"To my knowledge, she has not signed a check since the mayor was sworn in," said council member Margaret Ward.
ZONING BATTLE THE UNDERLYING ISSUE
Underlying the shutdown of Nicholson is a bitter fight over zoning in the town. Both Ward and councilman Thomas Gary favor bringing zoning into the community, which is the only place left in Jackson County without some kind of zoning codes. But due to various resignations in recent months, the city council has been without a quorum.
Maxwell's election as mayor Nov. 28 changed that, but it also set the stage for a showdown between the two opposing camps. Ward and Gary attempted to have a council meeting following Maxwell's swearing-in ceremony Dec. 4, but Maxwell, who is anti-zoning, left the room, thus forestalling a quorum.
Maxwell also skipped a Dec. 11 meeting, but attempted to call an emergency meeting last Thursday. This time, however, Gary boycotted, again preventing a quorum. Maxwell had called Thursday's meeting under an agenda rule that would not have allowed the zoning issue to be discussed or voted on. Gary and Ward say they won't attend any meetings called with such a limited agenda.
But this week's shutdown of the city may have upended Maxwell's plans to stall a zoning vote until special elections in March. Saying he had "played that hand as long as I could," the mayor indicated he may be ready to deal with Ward and Gary.
"I don't see as I've got a choice," he said. "I got to get the town back operating. I'm going to have to meet. I played that hand as long as I could."
Still, Maxwell said he's received "75 to 80" phone calls about the situation, all of them supporting him and his anti-zoning position.
But Ward and Gary may have a trump card. The March special elections, at which Maxwell hopes to elect two other anti-zoning members, can't be called without a vote of the council. By boycotting meetings, Ward and Gary could forestall the call of the March elections, thus keeping pro-zoning votes in control of the city. Ward says she and Gary would attend a regular city council meeting that has an open agenda, but not an "emergency" meeting limited to one or two agenda items.
"I want the agenda set by the process the city should go through for a regular meeting," she said. "My position is we have a lot of other business to transact and we need to be able to conduct that business."



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Churches announce upcoming Christmas events
·Cedar Grove United Methodist Church: Sunday, Dec. 24, Christmas Program, 6 p.m.
·Charity Baptist Church: Sunday, Dec. 24, the children of the church will present the manger story with background music provided by the Charity Choir.
·Dry Pond United Methodist Church: Wednesday, Dec. 20, Church Christmas Party in Fellowship Hall.
·Ebenezer United Methodist Church: Sunday, Dec. 24, Christmas Eve Communion Service, 5 p.m.
·Faith Baptist Church: Sunday, Dec. 24, Church Choir will present a program of Christmas music during the 11 a.m. service.
·First Baptist Church of Commerce: Sunday, Dec. 24, Christmas Eve Candlelight Service, 11 p.m.
·First United Methodist Church of Commerce: Sunday, Dec. 24, Christmas Eve Service, 5 p.m.
·First United Methodist Church of Jefferson: Sunday, Dec. 24, Candlelight Communion Service, 11 p.m.
·Galilee Christian Church: Sunday, Dec. 24, Christmas Eve Service in the church auditorium, 5:30 p.m.; and Sunday, Dec. 31, New Year's Eve Party, 7 p.m.
·Grace Baptist Mission: Sunday, Dec. 24, to hold Candlelight Christmas Eve Service at the Commerce Civic Center, beginning at 6 p.m.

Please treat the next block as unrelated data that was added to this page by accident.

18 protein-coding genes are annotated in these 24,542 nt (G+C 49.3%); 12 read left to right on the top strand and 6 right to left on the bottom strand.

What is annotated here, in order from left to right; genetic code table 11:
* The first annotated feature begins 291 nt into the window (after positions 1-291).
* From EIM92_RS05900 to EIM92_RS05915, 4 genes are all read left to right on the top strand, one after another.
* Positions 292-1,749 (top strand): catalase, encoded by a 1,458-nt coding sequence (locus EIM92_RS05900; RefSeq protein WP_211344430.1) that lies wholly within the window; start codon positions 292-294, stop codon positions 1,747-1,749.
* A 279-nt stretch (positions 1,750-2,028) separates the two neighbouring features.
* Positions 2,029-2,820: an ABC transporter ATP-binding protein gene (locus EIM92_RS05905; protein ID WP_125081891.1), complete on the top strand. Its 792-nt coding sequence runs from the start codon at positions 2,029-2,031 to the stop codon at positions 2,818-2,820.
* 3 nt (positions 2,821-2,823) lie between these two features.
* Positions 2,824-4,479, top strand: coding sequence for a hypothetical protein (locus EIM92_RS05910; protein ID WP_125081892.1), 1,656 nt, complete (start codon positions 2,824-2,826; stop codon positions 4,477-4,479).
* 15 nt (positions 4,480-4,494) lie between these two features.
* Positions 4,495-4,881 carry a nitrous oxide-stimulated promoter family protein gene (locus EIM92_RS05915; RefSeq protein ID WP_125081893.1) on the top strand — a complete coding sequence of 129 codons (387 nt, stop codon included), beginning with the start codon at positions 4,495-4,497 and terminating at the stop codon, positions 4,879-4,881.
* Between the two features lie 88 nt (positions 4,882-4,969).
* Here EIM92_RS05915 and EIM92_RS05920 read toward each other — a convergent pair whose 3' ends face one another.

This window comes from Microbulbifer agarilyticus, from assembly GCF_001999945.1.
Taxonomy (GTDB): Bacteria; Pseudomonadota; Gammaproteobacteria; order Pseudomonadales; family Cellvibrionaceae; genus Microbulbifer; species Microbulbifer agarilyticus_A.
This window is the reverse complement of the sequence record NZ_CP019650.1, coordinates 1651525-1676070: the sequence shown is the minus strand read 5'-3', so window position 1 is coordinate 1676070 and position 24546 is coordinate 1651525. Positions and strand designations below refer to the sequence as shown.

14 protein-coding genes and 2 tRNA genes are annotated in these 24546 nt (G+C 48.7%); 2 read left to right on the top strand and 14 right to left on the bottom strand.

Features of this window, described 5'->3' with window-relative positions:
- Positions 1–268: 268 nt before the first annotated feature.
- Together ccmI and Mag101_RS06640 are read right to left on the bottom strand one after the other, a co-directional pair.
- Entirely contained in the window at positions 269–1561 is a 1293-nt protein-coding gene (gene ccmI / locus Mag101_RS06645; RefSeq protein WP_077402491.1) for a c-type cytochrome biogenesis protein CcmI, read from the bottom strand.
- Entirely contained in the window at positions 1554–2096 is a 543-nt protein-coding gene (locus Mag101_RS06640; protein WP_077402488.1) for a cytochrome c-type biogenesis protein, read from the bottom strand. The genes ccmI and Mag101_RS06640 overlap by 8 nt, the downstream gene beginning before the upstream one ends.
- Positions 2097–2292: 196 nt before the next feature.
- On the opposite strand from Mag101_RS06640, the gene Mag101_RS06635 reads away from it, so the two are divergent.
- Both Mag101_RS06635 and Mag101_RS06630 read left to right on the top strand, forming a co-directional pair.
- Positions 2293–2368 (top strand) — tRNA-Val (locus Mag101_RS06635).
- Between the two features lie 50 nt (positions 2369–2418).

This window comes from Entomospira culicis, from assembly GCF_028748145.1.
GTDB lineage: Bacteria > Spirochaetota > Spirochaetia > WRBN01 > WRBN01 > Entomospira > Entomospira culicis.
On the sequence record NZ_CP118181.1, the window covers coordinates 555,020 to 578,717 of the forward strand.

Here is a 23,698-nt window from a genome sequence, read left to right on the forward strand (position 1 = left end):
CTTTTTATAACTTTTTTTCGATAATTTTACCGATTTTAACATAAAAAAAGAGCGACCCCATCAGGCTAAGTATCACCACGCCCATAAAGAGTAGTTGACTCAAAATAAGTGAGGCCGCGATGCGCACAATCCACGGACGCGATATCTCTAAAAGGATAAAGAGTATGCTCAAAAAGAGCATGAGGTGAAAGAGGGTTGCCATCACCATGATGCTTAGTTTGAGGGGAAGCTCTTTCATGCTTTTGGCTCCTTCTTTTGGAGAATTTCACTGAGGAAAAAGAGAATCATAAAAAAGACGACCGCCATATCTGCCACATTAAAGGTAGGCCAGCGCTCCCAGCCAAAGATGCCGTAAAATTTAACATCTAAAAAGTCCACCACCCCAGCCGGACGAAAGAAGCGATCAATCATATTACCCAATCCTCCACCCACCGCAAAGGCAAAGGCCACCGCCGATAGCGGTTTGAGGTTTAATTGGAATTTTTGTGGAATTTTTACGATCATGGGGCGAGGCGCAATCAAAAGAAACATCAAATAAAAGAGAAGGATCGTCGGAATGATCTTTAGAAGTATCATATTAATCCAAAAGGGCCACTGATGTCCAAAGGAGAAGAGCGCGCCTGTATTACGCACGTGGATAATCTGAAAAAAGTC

·Hoschton United Methodist Church: Wednesday and Thursday, Dec. 20-21, Live Nativity Scene from 6 to 9 p.m.; Sunday, Dec. 24, Christmas Eve Family Communion Service, 5 p.m.
·Holly Springs United Methodist Church: Sunday, Dec. 24, Christmas Eve Candlelight Service, 6 p.m.
·Maranatha Baptist Church: to hold "Watch Night Service" Sunday, Dec. 31, beginning at 8:30 p.m.
·Nicholson Baptist Church: Thursday through Saturday, Dec. 21-23, to present Live Nativity Scene from 7 to 9 p.m.
·St. Catherine Labouré Catholic Mission: to hold Vigil Mass Saturday, Dec. 23, at 7 p.m.; Sunday, Dec. 24, Christmas Vigil Mass will begin at 5 p.m.
·Zion Baptist Church: Thursday and Friday, Dec. 21-22, Youth group will hold a live nativity scene from 6:30 to 9 p.m.; Sunday, Dec. 24, Candlelight Service, 5 p.m.


Maysville's 2001 Budget To Be Up By Four Percent
The Maysville City Council's budget for next year's general fund shows an increase of four percent, but the water and sewer budget is down 13 percent. Both budgets were approved at the council meeting Monday night.
Maysville leaders expect more revenue from property taxes and sales taxes to pay for a seven percent salary increase for policemen and the city librarian. There will also be a $16,000 increase in insurance costs. Other increases include: supplies, utilities, the library and the contingency fund. Decreases are expected in legal and consultant fees, a shift from $20,000 to $12,000, and in the fire department, a shift from $24,000 in 2000 to $14,500 in 2001. New additions to the budget are audit and software at a cost of $10,000, and gas, supplies and a car for the police department at $40,000.
H.A. "Bud" Dyer, a Maysville citizen who attended the public hearing on Thursday night, was most concerned with the purchase of a new car for the police department. He said the city had just bought a new car two years ago and he didn't see the need for another one.
"I set it up where we buy a new car every two years," said police chief Ricky Armour. "If you don't buy one now, we'll have to buy two at a time."
Armour explained that his plan reduces repair costs and prevents the city from being hit with a very large bill for two cars.
"It's a two-payment lease," said Mayor Richard Presley. "We pay half this year and half next year."
Maysville's water and sewer budget expects to generate $40,000 less in funds than last year's budgeted $308,000.
The town expects decreased costs for returned checks, contract labor, water testing, utilities, office supplies and the contingency fund. The biggest decrease is in contract labor, which has been reduced by more than half from $30,000 to $14,000.
Increases under the water and sewer budget are expected in salaries, which were increased by seven percent, and purchased water.